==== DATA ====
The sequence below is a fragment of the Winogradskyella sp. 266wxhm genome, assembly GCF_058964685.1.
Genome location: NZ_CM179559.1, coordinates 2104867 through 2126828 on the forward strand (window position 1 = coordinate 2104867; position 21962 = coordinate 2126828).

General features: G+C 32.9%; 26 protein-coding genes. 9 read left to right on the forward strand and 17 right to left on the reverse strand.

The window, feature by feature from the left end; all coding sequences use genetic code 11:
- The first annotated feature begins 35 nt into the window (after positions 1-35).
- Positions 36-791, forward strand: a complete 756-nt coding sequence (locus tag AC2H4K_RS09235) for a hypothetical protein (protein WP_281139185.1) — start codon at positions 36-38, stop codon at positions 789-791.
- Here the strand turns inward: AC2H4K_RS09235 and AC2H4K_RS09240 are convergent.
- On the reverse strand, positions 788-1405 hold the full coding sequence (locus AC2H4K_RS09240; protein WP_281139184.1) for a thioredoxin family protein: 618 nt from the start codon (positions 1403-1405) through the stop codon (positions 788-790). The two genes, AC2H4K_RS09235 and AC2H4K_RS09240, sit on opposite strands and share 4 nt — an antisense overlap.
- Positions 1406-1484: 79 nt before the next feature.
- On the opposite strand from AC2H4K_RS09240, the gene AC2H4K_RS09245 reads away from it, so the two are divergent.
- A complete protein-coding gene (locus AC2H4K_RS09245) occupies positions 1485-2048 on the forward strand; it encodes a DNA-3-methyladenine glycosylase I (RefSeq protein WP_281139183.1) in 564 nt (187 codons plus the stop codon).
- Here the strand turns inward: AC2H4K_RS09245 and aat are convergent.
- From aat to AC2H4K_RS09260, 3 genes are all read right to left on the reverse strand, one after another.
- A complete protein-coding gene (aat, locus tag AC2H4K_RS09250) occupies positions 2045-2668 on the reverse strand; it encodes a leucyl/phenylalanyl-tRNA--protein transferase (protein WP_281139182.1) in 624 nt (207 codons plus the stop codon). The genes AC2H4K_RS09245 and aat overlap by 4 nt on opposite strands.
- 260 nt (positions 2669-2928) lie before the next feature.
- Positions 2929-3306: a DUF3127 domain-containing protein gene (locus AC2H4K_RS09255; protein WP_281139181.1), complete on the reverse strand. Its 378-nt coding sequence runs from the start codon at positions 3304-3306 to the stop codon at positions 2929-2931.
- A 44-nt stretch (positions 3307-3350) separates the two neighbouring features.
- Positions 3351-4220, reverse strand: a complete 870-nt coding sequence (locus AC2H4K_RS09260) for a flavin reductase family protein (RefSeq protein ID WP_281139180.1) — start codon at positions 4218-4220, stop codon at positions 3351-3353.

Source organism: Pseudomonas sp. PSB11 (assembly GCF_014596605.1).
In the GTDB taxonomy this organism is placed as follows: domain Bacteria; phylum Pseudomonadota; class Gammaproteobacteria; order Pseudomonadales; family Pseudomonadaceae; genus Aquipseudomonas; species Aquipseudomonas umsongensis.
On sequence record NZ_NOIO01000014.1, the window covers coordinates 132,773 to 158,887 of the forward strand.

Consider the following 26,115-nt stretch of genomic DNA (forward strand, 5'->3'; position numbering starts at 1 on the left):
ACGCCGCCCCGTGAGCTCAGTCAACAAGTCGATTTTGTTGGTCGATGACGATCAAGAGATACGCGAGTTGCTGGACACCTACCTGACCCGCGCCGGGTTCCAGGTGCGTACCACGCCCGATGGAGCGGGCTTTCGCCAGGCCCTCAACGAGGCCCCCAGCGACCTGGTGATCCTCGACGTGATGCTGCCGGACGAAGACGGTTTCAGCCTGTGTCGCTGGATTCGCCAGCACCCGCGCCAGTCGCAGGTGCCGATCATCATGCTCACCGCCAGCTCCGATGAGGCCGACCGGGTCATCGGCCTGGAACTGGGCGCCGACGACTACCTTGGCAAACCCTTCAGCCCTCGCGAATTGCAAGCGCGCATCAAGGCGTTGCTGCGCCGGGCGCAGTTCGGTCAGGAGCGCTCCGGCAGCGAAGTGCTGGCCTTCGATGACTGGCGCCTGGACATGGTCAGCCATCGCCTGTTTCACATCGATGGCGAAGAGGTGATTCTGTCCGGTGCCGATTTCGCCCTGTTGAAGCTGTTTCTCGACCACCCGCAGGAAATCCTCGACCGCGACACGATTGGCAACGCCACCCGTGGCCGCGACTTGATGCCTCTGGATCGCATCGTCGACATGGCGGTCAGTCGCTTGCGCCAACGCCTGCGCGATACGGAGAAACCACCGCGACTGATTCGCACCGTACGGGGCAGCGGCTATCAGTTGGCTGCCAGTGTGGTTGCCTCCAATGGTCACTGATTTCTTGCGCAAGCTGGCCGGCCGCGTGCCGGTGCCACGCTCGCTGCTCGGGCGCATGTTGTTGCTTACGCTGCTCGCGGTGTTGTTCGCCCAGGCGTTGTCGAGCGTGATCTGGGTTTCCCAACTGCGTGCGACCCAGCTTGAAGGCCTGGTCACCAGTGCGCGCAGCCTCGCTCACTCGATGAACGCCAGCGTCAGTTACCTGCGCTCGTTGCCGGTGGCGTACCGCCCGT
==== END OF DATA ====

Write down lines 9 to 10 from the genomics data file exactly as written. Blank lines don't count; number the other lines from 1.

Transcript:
- Positions 1406-1484: 79 nt before the next feature.
- On the opposite strand from AC2H4K_RS09240, the gene AC2H4K_RS09245 reads away from it, so the two are divergent.